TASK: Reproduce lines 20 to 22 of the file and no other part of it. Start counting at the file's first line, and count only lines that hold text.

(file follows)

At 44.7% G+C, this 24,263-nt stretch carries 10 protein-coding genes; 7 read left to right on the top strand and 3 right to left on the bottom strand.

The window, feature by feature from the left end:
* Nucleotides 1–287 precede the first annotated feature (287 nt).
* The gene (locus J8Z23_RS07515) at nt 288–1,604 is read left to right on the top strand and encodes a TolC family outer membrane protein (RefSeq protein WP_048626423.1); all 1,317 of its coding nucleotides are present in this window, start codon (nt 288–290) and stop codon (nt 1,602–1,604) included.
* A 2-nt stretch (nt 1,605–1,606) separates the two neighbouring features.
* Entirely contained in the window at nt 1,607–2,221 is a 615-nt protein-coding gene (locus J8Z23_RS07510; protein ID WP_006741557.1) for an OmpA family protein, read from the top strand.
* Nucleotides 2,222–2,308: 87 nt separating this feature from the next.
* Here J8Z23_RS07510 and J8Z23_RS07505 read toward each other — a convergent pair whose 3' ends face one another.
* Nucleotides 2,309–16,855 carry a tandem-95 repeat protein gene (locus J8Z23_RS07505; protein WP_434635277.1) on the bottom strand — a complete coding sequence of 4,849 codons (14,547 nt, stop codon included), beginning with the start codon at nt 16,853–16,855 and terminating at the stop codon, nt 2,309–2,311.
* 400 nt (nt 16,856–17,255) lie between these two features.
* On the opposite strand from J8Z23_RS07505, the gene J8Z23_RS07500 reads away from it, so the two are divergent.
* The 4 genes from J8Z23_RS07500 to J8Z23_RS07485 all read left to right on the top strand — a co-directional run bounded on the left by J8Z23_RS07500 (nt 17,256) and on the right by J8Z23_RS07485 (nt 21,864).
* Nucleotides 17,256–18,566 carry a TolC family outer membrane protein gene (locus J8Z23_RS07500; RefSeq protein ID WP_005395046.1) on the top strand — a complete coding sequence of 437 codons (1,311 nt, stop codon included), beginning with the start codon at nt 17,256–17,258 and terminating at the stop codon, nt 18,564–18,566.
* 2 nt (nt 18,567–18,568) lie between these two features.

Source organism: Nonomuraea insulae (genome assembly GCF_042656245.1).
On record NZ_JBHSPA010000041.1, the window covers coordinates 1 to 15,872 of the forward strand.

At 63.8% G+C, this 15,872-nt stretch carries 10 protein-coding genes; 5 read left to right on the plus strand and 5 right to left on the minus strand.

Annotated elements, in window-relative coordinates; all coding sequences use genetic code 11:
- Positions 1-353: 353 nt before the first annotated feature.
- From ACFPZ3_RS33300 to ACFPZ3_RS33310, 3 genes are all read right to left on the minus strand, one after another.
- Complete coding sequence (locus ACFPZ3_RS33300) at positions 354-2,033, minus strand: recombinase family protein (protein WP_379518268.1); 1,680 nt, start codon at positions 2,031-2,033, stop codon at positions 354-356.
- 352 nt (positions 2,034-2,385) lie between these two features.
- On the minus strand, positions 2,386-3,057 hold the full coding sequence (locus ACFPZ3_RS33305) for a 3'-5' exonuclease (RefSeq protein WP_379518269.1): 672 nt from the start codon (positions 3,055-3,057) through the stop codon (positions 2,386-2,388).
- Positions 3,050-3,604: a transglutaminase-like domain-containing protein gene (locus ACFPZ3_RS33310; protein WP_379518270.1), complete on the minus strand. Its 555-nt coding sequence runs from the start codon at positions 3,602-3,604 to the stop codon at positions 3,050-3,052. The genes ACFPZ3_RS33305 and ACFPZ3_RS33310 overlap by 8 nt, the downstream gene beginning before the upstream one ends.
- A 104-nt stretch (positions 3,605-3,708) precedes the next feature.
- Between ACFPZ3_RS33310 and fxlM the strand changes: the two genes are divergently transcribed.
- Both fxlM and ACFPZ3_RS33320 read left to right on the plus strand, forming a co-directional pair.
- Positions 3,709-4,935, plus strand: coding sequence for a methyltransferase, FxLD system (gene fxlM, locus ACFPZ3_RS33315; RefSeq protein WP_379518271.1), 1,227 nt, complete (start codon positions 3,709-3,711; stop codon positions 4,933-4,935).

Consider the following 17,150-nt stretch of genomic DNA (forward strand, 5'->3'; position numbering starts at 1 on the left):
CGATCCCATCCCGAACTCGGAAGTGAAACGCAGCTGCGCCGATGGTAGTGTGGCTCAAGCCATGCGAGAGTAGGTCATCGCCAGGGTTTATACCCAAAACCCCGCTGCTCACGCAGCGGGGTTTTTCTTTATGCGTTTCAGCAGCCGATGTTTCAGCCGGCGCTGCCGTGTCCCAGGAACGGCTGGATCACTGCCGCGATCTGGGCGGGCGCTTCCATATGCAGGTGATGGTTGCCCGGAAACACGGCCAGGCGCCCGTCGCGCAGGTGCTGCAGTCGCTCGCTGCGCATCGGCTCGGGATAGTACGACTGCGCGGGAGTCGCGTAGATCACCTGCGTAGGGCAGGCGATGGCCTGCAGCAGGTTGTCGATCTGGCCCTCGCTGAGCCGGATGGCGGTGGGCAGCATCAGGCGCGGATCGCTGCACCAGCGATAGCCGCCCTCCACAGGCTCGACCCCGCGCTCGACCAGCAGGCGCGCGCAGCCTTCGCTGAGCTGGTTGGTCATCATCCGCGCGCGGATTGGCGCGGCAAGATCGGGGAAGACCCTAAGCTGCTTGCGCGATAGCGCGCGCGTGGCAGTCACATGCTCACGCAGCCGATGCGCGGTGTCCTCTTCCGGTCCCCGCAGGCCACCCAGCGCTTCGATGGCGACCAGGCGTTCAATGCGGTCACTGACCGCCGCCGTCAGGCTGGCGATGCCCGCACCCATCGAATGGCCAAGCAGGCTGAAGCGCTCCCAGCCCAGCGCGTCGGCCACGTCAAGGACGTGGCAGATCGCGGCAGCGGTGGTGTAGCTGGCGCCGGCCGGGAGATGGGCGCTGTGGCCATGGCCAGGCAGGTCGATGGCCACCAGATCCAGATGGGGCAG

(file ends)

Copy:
- From ACFPZ3_RS33300 to ACFPZ3_RS33310, 3 genes are all read right to left on the minus strand, one after another.
- Complete coding sequence (locus ACFPZ3_RS33300) at positions 354-2,033, minus strand: recombinase family protein (protein WP_379518268.1); 1,680 nt, start codon at positions 2,031-2,033, stop codon at positions 354-356.
- 352 nt (positions 2,034-2,385) lie between these two features.